And then there was a chorus of thousands! Well, 39 to be precise, but it looked a lot. Some of these took on small cameo roles too, of which two are worthy of a small special mention here I think. Sam Bate's totally hammed-up-for-all-it's-worth portrayal of delivery-man Kyle just made me laugh. I have seen Bate in a few things over the last couple of years or so, and he has a genius and innate sense of comedy timing. But the most surprising stand-out cameo for me came from diminutive Lucca Chadwick-Patel with his portrayal of Carlos. This character, which I imagine is almost insignificant and totally missable in most productions of this Musical was given a highly comedic and lovely lease of life here and it was both very funny and excellently played.

 

I mentioned animals at the top of this review. Indeed the show also 'starred' two dogs, Sizzles and Darcy who both were impeccably behaved and added even more 'ahhh' factor to this show.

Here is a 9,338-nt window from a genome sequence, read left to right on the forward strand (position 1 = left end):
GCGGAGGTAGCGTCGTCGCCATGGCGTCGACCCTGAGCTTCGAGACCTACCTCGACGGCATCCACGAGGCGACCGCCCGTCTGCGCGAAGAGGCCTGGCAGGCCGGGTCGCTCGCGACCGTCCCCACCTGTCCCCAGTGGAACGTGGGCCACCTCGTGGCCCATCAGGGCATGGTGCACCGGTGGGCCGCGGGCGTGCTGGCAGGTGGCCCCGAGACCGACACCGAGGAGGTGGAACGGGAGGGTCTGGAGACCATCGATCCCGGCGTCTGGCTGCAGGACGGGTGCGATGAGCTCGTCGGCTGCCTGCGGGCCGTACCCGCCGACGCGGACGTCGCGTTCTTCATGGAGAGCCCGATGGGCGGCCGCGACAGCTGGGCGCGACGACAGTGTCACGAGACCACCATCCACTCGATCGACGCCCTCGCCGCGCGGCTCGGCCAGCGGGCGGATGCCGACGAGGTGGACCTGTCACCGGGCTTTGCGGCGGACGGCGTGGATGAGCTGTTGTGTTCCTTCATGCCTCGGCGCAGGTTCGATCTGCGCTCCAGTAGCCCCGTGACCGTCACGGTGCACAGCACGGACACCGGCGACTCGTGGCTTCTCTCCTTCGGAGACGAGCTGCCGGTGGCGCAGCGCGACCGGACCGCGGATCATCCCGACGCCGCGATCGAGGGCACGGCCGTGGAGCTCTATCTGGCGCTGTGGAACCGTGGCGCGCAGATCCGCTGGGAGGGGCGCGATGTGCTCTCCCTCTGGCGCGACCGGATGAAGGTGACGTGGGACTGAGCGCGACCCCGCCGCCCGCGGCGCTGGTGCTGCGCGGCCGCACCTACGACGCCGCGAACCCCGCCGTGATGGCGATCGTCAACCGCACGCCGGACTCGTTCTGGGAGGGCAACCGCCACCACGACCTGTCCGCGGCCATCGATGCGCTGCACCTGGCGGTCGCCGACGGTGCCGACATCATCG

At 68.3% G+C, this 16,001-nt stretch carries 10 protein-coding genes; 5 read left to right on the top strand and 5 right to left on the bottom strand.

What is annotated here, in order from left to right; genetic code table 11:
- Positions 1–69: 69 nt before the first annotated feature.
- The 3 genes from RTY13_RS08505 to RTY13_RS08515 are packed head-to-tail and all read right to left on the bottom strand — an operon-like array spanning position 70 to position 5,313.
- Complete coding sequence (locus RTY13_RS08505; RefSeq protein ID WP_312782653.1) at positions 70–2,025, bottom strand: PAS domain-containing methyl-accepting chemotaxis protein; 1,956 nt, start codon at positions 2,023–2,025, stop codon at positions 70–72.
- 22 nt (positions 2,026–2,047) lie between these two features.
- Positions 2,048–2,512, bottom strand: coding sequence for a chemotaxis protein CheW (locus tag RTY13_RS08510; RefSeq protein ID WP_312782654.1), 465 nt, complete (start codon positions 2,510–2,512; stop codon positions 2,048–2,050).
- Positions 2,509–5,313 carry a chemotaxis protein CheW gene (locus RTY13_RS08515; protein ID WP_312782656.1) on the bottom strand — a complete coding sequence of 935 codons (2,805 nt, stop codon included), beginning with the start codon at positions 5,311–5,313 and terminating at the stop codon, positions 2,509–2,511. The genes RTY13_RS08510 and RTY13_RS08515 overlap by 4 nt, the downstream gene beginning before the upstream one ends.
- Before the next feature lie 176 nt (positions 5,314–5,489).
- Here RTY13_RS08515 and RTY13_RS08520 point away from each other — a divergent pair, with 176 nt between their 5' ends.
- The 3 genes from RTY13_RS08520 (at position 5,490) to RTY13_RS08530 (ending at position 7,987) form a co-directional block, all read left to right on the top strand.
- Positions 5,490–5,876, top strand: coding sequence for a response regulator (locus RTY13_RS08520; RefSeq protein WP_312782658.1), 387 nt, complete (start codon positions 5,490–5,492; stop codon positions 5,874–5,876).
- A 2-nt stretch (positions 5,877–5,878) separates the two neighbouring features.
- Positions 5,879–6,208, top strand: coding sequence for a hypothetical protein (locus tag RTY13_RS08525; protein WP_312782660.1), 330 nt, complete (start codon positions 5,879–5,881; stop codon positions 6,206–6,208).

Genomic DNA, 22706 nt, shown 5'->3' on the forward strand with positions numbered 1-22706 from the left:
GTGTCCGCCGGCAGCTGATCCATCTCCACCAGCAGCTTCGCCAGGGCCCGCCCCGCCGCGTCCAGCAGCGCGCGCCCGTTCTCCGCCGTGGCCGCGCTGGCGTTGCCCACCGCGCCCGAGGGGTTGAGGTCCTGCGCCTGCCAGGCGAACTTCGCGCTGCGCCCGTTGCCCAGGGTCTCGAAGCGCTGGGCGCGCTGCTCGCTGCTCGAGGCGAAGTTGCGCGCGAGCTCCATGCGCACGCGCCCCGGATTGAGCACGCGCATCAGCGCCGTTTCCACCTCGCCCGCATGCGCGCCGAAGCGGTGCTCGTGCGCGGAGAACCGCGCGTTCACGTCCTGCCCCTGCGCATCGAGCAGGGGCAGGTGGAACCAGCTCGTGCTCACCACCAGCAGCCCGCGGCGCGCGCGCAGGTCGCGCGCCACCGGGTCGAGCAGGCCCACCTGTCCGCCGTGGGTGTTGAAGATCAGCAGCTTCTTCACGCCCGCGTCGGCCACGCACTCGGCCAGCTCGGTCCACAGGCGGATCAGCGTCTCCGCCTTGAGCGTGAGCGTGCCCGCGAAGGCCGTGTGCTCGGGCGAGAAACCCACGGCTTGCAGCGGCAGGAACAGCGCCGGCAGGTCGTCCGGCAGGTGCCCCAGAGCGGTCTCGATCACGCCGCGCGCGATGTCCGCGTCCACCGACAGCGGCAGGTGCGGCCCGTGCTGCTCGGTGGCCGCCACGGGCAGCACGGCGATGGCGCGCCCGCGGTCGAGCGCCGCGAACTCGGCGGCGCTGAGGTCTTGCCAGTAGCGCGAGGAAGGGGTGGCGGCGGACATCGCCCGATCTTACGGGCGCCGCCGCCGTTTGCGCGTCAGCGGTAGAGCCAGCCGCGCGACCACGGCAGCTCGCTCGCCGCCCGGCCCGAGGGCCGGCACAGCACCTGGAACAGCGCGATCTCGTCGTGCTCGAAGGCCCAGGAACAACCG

The other thing I noticed was that this was very much a high-energy show which required dancing; something that has been lacking in former MMY shows, probably because the chosen show did not really require choreography. With this show it is a prerequisite and so it was lovely to see that some of these young performers really are 'triple threats'. The dancing wasn't of the highest standard, but it was good enough and worked for them.

 

Watching MMY though it is all too easy to forget that it is both amateur and a youth group. Their dedication, professionalism, commitment and indeed talent all tell the senses otherwise. Credit to absolutely all involved, but especially Kimberley Holden, the Musical Director; whose music sounded utterly flawless and superb last night, and the singing was, as always with MMY, excellent; and to Dan Jarvis, who has the unenviable task of directing and coordinating everyone and everything to bring his vision of the show to fruition.

 

There was only one 'fault' last night. The set was good, and worked well. It was nicely designed and multi-purpose. The only problem was it was a bit loud. This was never more apparent than with the prison gates. Sadly the noise of this metal being moved upstaged the principal solo happening at the time. Shame.

 

Otherwise, pink is now officially the new black, and Oh My God Oh My God Oh My God - what a show!!